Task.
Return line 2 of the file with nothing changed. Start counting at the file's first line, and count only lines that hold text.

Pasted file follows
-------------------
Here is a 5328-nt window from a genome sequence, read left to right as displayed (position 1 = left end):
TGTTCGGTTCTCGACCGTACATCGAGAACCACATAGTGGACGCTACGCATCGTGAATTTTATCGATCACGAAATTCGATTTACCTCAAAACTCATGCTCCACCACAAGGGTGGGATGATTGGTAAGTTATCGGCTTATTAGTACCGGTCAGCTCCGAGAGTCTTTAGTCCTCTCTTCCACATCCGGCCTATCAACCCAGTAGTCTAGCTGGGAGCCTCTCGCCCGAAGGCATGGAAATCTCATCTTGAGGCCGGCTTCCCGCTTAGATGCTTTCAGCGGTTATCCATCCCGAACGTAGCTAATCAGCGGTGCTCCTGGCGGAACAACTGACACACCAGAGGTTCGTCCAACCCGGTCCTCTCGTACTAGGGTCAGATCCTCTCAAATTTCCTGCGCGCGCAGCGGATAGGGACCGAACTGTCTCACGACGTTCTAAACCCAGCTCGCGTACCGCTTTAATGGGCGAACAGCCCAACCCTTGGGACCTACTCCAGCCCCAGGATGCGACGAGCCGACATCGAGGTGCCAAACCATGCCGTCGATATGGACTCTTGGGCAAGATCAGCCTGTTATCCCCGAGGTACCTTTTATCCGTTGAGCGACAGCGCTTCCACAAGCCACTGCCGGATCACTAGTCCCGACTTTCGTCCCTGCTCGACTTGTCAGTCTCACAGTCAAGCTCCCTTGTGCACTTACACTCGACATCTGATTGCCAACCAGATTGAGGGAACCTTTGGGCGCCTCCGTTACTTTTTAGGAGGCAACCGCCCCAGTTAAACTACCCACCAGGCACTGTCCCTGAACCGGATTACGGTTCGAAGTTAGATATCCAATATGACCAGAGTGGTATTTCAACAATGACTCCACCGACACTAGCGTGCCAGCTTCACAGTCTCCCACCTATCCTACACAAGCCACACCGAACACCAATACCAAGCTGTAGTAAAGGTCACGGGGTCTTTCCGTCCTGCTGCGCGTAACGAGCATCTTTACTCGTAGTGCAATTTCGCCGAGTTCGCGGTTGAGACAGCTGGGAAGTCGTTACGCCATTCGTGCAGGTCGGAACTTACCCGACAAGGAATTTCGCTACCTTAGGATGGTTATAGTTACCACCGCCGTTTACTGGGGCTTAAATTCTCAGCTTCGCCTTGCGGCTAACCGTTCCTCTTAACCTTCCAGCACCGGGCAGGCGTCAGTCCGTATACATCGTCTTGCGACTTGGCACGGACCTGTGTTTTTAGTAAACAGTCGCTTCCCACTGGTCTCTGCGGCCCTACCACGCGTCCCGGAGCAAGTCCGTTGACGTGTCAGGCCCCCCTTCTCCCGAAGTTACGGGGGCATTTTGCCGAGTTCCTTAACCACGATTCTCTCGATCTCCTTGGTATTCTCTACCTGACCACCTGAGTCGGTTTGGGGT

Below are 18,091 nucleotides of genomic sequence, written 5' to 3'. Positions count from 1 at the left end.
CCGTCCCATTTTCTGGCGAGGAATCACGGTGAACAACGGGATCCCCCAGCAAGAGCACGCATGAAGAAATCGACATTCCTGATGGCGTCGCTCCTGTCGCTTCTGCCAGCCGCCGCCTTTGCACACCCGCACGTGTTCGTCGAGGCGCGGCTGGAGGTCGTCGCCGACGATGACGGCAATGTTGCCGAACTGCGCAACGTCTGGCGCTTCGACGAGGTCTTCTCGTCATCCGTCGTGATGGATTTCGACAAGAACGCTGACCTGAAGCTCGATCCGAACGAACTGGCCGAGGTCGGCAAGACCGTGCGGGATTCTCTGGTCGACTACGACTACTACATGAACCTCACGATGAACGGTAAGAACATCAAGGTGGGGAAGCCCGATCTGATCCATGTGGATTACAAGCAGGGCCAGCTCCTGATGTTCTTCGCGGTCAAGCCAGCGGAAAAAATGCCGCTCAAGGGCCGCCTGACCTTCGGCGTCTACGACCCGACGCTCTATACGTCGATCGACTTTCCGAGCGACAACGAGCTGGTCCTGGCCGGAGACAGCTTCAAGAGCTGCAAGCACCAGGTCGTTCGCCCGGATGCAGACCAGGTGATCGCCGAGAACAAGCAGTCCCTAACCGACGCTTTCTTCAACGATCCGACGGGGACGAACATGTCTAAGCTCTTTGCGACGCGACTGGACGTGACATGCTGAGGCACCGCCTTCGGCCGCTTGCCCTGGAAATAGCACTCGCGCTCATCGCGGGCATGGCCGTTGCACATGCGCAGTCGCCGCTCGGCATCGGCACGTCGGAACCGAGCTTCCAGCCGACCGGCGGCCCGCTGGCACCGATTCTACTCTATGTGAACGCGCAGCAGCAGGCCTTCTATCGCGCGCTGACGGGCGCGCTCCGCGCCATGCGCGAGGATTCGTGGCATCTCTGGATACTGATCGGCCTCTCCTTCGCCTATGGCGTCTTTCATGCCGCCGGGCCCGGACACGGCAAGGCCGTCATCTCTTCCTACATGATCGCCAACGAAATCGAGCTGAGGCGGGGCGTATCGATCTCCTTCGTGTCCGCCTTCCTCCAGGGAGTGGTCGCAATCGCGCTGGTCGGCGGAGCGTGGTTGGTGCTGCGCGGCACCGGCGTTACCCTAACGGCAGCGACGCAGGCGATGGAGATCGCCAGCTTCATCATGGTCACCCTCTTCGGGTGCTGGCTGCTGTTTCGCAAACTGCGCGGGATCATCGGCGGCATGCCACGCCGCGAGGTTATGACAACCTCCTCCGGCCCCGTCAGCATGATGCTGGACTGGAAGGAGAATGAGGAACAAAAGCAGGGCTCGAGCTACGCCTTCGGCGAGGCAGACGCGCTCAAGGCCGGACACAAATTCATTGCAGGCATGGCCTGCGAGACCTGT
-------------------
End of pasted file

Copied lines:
TGTTCGGTTCTCGACCGTACATCGAGAACCACATAGTGGACGCTACGCATCGTGAATTTTATCGATCACGAAATTCGATTTACCTCAAAACTCATGCTCCACCACAAGGGTGGGATGATTGGTAAGTTATCGGCTTATTAGTACCGGTCAGCTCCGAGAGTCTTTAGTCCTCTCTTCCACATCCGGCCTATCAACCCAGTAGTCTAGCTGGGAGCCTCTCGCCCGAAGGCATGGAAATCTCATCTTGAGGCCGGCTTCCCGCTTAGATGCTTTCAGCGGTTATCCATCCCGAACGTAGCTAATCAGCGGTGCTCCTGGCGGAACAACTGACACACCAGAGGTTCGTCCAACCCGGTCCTCTCGTACTAGGGTCAGATCCTCTCAAATTTCCTGCGCGCGCAGCGGATAGGGACCGAACTGTCTCACGACGTTCTAAACCCAGCTCGCGTACCGCTTTAATGGGCGAACAGCCCAACCCTTGGGACCTACTCCAGCCCCAGGATGCGACGAGCCGACATCGAGGTGCCAAACCATGCCGTCGATATGGACTCTTGGGCAAGATCAGCCTGTTATCCCCGAGGTACCTTTTATCCGTTGAGCGACAGCGCTTCCACAAGCCACTGCCGGATCACTAGTCCCGACTTTCGTCCCTGCTCGACTTGTCAGTCTCACAGTCAAGCTCCCTTGTGCACTTACACTCGACATCTGATTGCCAACCAGATTGAGGGAACCTTTGGGCGCCTCCGTTACTTTTTAGGAGGCAACCGCCCCAGTTAAACTACCCACCAGGCACTGTCCCTGAACCGGATTACGGTTCGAAGTTAGATATCCAATATGACCAGAGTGGTATTTCAACAATGACTCCACCGACACTAGCGTGCCAGCTTCACAGTCTCCCACCTATCCTACACAAGCCACACCGAACACCAATACCAAGCTGTAGTAAAGGTCACGGGGTCTTTCCGTCCTGCTGCGCGTAACGAGCATCTTTACTCGTAGTGCAATTTCGCCGAGTTCGCGGTTGAGACAGCTGGGAAGTCGTTACGCCATTCGTGCAGGTCGGAACTTACCCGACAAGGAATTTCGCTACCTTAGGATGGTTATAGTTACCACCGCCGTTTACTGGGGCTTAAATTCTCAGCTTCGCCTTGCGGCTAACCGTTCCTCTTAACCTTCCAGCACCGGGCAGGCGTCAGTCCGTATACATCGTCTTGCGACTTGGCACGGACCTGTGTTTTTAGTAAACAGTCGCTTCCCACTGGTCTCTGCGGCCCTACCACGCGTCCCGGAGCAAGTCCGTTGACGTGTCAGGCCCCCCTTCTCCCGAAGTTACGGGGGCATTTTGCCGAGTTCCTTAACCACGATTCTCTCGATCTCCTTGGTATTCTCTACCTGACCACCTGAGTCGGTTTGGGGT